The Committee makes no attempt to relate Shanker’s allegations to two of its own findings: first, that those testifying before the Committee agreed that I conducted my class in an inclusive manner, both in terms of allowing everyone to ask questions and that I set no limitations on the questions that could be asked. How then was the allegation that I sought to exclude, whether directly or through a heated exchange, a student who disagreed with me found credible? And, second, that I and my class were already the target of an organized attempt at espionage and intimidation when Shanker claimed to recover her memory suddenly because of hearsay by another student interviewed in “Columbia Unbecoming.”
…In contrast with the committee’s conclusion that at worst it found it “credible” that I responded to Shanker “heatedly” with “harsh public criticism,” President Bollinger reached an altogether different conclusion. In a radio interview on April 1, 2005 with NPR’s Brian Lehrer, Bollinger responded to Lehrer’s statement that the committee found it probably true that Massad “yelled at a Jewish student to get out of his classroom,” by affirming that the described incident “did in fact happen” (emphasis added). Bollinger not only changes the report’s finding that the claim of a “heated” response and “harsh public criticism” is “credible” but transforms it into a new claim, namely, that I instructed Shanker to “get out” of my class room, and that this claim is a “fact.”
Monique Dols also argues on Socialist Worker Online last week that, despite concluding there has been no evidence of systematic anti-Semitism on campus, the report singles out Professor Joseph Massad as potentially having made a “hostile” statement to a student. She writes:
But the committee’s report found one story “credible”–in which Massad was accused of telling a student that if she was going to deny Israeli atrocities, she should get out of his class. The report shows that two people corroborated the “main elements” of the story, only one of whom was actually registered for the class. But three people–including the two graduate student teaching assistants for the class and one undergraduate–have no recollection of the incident. The committee’s report fails to address the fact that the student, Deena Shanker, gave three different versions of the incident.
…Bollinger has remained silent in the face of death threats and racist e-mails sent to MEALAC professors, the subsequent canceling of Massad’s class due to intimidation, and calls from politicians and the New York media for Massad’s firing. Bollinger never met with Massad–though he met with the accusing students.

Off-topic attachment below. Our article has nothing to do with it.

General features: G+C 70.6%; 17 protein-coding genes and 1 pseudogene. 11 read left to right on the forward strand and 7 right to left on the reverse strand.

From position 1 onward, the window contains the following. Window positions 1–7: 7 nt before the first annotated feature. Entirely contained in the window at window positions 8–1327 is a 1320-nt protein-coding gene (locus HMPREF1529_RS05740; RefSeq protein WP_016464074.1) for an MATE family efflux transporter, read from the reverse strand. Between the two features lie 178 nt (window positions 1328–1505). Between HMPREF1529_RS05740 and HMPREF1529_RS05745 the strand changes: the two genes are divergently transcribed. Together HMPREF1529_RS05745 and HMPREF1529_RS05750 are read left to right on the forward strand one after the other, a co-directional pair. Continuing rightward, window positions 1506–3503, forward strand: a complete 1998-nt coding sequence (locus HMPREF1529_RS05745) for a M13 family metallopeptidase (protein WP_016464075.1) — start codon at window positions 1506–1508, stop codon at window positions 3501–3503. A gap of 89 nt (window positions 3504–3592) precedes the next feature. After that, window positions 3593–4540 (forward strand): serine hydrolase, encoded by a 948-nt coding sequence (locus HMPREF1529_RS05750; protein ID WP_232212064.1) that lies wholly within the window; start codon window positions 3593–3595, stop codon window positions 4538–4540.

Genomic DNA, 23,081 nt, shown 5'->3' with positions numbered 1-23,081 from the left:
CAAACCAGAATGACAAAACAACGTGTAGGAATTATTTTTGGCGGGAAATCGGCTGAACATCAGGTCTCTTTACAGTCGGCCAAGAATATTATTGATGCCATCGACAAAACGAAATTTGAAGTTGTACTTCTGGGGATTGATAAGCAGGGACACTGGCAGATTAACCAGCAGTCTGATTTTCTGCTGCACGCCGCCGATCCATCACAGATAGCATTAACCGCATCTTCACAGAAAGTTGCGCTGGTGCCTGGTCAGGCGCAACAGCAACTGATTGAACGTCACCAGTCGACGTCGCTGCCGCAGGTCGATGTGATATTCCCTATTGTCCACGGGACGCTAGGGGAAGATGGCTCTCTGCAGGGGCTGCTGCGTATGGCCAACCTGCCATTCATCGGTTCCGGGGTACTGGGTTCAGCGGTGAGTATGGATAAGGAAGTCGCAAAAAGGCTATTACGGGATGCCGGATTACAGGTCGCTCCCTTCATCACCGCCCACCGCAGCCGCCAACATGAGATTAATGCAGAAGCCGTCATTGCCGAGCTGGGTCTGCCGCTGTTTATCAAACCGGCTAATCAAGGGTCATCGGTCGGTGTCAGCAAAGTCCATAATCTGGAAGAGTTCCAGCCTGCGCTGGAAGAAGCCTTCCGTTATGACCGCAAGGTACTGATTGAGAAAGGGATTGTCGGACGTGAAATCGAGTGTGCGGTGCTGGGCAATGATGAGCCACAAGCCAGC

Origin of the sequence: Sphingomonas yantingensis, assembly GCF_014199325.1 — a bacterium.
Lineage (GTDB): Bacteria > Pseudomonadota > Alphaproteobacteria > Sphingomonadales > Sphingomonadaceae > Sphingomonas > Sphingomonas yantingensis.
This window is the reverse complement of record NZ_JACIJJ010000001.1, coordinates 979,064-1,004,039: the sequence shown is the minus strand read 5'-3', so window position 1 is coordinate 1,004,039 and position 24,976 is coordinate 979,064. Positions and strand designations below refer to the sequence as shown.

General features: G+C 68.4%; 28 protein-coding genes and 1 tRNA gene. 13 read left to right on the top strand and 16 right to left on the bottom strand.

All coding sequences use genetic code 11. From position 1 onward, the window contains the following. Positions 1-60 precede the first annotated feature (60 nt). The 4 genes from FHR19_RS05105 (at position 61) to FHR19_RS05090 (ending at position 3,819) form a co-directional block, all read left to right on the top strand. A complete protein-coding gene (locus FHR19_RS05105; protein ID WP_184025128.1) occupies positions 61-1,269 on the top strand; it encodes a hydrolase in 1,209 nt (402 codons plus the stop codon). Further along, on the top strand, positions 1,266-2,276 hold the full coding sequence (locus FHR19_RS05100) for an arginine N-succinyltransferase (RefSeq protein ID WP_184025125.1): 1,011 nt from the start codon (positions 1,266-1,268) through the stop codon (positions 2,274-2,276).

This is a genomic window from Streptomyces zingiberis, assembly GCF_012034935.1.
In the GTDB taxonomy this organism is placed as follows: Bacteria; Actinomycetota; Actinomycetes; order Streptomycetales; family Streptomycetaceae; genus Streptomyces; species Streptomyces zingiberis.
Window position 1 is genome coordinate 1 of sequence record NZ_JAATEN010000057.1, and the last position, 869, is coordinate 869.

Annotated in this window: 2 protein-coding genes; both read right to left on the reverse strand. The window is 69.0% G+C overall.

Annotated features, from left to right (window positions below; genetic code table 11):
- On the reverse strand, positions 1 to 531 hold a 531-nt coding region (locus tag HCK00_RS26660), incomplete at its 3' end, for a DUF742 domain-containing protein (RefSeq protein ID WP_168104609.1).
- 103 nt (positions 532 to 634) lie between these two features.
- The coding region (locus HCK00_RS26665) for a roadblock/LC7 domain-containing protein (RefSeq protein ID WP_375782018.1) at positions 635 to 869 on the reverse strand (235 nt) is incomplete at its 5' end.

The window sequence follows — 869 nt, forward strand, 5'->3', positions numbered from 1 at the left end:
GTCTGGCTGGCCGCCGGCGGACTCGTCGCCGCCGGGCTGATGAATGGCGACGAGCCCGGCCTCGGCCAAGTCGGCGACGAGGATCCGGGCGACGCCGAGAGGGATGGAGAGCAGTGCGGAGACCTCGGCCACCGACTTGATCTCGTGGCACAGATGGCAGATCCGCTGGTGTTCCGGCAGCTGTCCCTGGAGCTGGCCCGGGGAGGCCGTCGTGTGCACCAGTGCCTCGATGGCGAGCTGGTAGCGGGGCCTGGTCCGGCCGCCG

As he told students at a university dinner, “I’m not going to talk about whether the accusations are true or not. Let’s just assume they’re true.” The committee followed Bollinger’s lead in considering Massad guilty until proven innocent.
Also, the New York Civil Liberties Union wrote Columbia to insist that the report was inadequate and point out the same issue with the discrepancy between Deena Shanker’s and Professor Massad’s testimonies:
Given this conflicting testimony and the absence of contemporaneous corrobation of Ms. Shanker’s account, it is unclear how or why the Committee chose to believe Ms. Shanker and disbelieve Professor Massad. If the conflicting testimony ultimately devolves into a credibility contest between Ms. Shanker and Professor Massad with inadequate corroboration on either side of the issue, the serious question that must be asked is whether the investigative processes employed by the Committee were sufficient to allow it to reach a factual conclusion with respect to this matter.
Professors last week also came together for a “faculty teach-in on academic freedom” during which Massad and other professors spoke about issues of academic freedom and politics on campus. The Spectator reports that:
Several speakers reported that unregistered auditors had frequently attended their classes in order to disrupt them with controversial comments or to gather information about the professors to be used to attack them later. Noha Radwan, an assistant professor in MEALAC, said that because the committee’s mandate had been to defend students, it had not addressed the issues of defending faculty against outside intimidation in the classroom. Andrew Nathan, Class of 1919 professor of political science, recounted threatening phone messages received by some professors and said he was troubled that University administrators had not pursued any legal action in response to them.
…In conclusion, Mahmood Mamdani, the Herbert Lehman professor of government and anthropology, sounded a constructive, forward-looking note.
“The leadership of the University has been speaking freely to the press, but not so freely to [the faculty],” Mamdani said. “I believe the next question is for us to demand a dialogue, an exchange, with that leadership.”
It looks like students and faculty (and many other concerned individuals) are unsatisfied by the committee’s report (see my last post) and find it inconsistent. The report, portrayed by some professors as “defending students,” ironically undermines student empowerment (see my previous post on “The Failure of the Educational Machine“); thus it seems that the professors also might be missing the mark. They are demanding to dialogue with the “leadership,” denouncing the accusations at a teach-in—but why not dialogue with the students (and other accusers) themselves?
Anyway, let’s see what Columbia will do (or not do) next.
Schools: Columbia University